process will improve flow and compression characteristics, reduce segregation, improve content uniformity, and eliminate excessive amounts of fine particles. The results will be improved yields, reduced tablet defects, increased productivity, and reduced down time. Pharmaceutical products are processed all over the world using the direct-compressing, wet-granulation, or dry granulation methods. Which method is chosen depends on the ingredients individual characteristics and ability to properly flow, compresses, eject, and disintegrate. Choosing a method requires thorough investigation of each ingredient in the formula, the combination of ingredients, and how they work with each other. Then the proper granulation process can be applied. The objective of present article was to focus on the novel granulation technology.
ECerS XIII Conference – Limoges, France – Welcome to PowderPro’s stand No 1 at the exhibition at ECerS XIII Conference (European Ceramic Society) in Limoges, France from the 23rd to the 27th of June 2013. We look forward to meet customers, partners and new contacts for interesting discussions in our stand!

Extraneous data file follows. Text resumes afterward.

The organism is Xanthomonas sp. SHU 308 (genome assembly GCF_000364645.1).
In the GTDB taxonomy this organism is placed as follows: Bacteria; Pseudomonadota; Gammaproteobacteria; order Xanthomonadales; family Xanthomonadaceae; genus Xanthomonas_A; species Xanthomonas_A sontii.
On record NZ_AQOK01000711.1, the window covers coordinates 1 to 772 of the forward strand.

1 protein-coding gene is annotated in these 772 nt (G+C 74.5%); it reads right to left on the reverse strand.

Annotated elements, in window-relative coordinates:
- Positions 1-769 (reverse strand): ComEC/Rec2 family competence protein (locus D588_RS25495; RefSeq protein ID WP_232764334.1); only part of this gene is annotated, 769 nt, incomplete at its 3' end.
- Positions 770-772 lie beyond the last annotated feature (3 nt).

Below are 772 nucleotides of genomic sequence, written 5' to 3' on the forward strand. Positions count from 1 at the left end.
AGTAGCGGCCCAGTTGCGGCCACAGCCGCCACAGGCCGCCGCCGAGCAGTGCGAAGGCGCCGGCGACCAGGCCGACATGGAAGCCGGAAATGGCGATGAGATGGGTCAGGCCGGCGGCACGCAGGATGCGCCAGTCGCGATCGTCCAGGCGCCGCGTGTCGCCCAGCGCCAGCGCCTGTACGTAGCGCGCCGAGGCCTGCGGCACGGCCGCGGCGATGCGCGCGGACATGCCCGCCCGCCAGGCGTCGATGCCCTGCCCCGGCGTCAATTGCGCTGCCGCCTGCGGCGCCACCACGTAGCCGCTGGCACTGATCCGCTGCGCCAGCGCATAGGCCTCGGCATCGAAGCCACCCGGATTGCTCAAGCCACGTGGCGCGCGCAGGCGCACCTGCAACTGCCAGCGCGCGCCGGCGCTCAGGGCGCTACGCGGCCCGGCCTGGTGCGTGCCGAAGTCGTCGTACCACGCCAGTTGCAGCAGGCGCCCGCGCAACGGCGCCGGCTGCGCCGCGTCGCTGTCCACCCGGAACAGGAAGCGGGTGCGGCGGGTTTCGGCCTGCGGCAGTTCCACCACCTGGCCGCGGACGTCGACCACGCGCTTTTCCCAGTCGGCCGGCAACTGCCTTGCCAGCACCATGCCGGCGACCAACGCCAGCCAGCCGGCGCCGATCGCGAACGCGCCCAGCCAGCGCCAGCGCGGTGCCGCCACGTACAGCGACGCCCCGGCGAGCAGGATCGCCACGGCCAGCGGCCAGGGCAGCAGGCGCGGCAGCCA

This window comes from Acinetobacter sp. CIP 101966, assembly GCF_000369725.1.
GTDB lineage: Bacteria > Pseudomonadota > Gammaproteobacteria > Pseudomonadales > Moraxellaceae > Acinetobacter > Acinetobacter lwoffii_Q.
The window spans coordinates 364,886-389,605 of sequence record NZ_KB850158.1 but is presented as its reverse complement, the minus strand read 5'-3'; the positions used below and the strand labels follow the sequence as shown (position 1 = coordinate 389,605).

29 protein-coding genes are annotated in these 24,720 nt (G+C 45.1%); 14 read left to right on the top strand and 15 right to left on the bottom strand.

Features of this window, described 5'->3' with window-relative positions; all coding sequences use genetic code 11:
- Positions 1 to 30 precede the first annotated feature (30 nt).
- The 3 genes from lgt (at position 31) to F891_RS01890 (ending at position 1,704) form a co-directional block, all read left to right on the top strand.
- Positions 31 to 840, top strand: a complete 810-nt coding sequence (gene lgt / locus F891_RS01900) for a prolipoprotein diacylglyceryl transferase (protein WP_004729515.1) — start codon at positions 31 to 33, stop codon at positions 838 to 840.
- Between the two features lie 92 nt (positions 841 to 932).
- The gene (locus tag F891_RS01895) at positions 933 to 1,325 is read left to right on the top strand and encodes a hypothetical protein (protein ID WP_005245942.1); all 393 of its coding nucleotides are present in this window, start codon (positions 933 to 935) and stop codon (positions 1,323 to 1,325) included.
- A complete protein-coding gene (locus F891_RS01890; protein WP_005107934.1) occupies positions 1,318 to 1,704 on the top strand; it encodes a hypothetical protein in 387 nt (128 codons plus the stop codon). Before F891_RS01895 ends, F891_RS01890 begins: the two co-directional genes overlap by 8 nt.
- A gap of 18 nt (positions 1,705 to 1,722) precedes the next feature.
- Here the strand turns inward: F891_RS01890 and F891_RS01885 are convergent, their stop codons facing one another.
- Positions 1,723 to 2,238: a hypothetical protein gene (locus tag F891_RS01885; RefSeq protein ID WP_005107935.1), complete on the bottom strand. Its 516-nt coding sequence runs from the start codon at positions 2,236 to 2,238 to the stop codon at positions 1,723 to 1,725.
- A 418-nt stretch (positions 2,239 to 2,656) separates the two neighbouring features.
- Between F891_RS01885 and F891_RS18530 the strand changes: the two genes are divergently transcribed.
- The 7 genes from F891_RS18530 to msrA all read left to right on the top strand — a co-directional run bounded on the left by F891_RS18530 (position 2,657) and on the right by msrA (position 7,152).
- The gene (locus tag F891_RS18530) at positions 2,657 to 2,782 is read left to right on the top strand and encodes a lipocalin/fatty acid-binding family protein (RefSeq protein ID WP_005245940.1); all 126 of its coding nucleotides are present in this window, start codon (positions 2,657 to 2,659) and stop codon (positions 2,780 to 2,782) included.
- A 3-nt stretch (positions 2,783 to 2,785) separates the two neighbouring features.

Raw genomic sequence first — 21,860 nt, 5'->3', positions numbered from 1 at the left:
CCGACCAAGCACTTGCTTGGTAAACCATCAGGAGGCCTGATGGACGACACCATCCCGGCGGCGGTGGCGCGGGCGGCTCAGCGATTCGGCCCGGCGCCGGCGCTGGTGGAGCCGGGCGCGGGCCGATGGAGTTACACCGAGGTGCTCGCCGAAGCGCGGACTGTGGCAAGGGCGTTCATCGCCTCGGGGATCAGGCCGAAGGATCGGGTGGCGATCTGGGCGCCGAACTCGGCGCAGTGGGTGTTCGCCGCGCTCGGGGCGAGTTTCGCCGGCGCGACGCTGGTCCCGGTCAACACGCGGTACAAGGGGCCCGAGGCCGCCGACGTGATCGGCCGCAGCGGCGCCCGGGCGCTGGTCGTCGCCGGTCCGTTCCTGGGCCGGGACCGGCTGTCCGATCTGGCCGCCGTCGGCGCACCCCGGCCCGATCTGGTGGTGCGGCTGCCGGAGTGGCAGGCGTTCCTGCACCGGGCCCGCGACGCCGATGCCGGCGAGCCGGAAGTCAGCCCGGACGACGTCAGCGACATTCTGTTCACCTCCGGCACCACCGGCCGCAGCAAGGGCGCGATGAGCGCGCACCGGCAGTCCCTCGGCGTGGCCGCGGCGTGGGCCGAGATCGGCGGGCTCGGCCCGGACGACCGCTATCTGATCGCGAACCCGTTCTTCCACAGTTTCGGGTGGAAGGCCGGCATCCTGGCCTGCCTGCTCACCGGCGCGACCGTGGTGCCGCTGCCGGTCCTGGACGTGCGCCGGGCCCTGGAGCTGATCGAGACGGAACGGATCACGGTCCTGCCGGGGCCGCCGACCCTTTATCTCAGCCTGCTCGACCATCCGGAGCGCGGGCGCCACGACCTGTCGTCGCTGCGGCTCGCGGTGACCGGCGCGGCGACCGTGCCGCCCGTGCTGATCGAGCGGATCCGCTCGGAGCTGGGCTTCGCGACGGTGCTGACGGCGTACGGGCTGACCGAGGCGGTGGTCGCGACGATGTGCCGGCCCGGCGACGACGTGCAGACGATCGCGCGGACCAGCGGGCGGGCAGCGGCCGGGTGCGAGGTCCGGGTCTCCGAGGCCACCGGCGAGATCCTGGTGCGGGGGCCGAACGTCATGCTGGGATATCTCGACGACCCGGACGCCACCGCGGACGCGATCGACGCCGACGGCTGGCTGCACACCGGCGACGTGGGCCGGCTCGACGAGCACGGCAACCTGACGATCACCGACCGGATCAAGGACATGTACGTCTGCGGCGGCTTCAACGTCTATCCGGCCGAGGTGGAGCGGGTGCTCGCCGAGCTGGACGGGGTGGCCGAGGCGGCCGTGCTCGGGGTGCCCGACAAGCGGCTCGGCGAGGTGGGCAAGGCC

We plan to have our equipment available at a nearby lab for you to see the process of Freeze Granulation.
Freeze granulation, as opposed to spray drying, has been shown to produce protein particles with light and porous characteristics, which offered powders with superior aerosol performance due to favorable aerodynamic properties, suitable granulation technology for protein inhalation powders.
If you don’t find the information you need, please contact us. We’re always glad to help.
Spray-freezing and freeze drying – Freeze Granulation
PowderPro AB develop, manufacture, market and sell equipment and know-how for Freeze Granulation, spray freezing and subsequent freeze drying (lyophilization or cryodesiccation). Freeze Granulation was developed in late 1980s at Swedish Ceramic Institute in Göteborg and it is also a development of Spray Freeze Drying (SFD) and Spray Freezing into Liquid (SFL).
Spray cooling or rather called spray freezing is the first step in the freeze granulation process where a suspension is atomized, sprayed with a nozzle, into a chamber with liquid nitrogen. The small droplets are then rapidly frozen with a minimum of ice crystal growth. The frozen material (granules) are then transferred to a freeze dryer where the ice is removed by sublimation, i e never go through a liquid state that ensure homogeneity preservation.
Below you can see an illustration of the Freeze Granulation process.
POWTECH 2013 – Nürnberg. Good and interesting meetings on powder processing and how Freeze Granulation can improve the homogeneity of the granules, for example nanomaterial like CNT – Carbon Nano Tubes.
Freeze Granulation produce flowable and crushable (soft) granules suitable for die pressing applications. Spray drying yield flowable, but hard granules which are difficult to cruch during die pressing.